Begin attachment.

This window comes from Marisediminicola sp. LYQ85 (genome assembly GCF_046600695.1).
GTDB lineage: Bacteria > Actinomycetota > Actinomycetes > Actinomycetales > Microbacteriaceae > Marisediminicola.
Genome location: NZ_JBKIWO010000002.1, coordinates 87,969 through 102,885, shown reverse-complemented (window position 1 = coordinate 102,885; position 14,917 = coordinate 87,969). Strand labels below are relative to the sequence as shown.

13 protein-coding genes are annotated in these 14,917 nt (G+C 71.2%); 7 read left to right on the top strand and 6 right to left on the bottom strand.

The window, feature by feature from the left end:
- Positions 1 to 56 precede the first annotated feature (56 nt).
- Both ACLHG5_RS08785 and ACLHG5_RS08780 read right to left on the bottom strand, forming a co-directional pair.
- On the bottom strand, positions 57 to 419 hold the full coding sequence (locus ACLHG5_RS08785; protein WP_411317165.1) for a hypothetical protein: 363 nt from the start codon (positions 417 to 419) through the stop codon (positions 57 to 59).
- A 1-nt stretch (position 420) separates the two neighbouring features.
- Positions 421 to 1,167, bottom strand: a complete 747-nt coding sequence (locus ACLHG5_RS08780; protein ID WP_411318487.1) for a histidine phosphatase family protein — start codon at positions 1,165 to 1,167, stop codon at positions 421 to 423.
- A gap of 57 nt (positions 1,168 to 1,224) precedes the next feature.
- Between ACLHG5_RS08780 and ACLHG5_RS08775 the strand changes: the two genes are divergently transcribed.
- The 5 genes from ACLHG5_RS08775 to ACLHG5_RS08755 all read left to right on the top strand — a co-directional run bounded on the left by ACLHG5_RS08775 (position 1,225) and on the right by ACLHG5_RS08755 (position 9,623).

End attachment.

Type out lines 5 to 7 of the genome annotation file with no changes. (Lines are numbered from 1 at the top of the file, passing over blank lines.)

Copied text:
The window, feature by feature from the left end:
- Positions 1 to 56 precede the first annotated feature (56 nt).
- Both ACLHG5_RS08785 and ACLHG5_RS08780 read right to left on the bottom strand, forming a co-directional pair.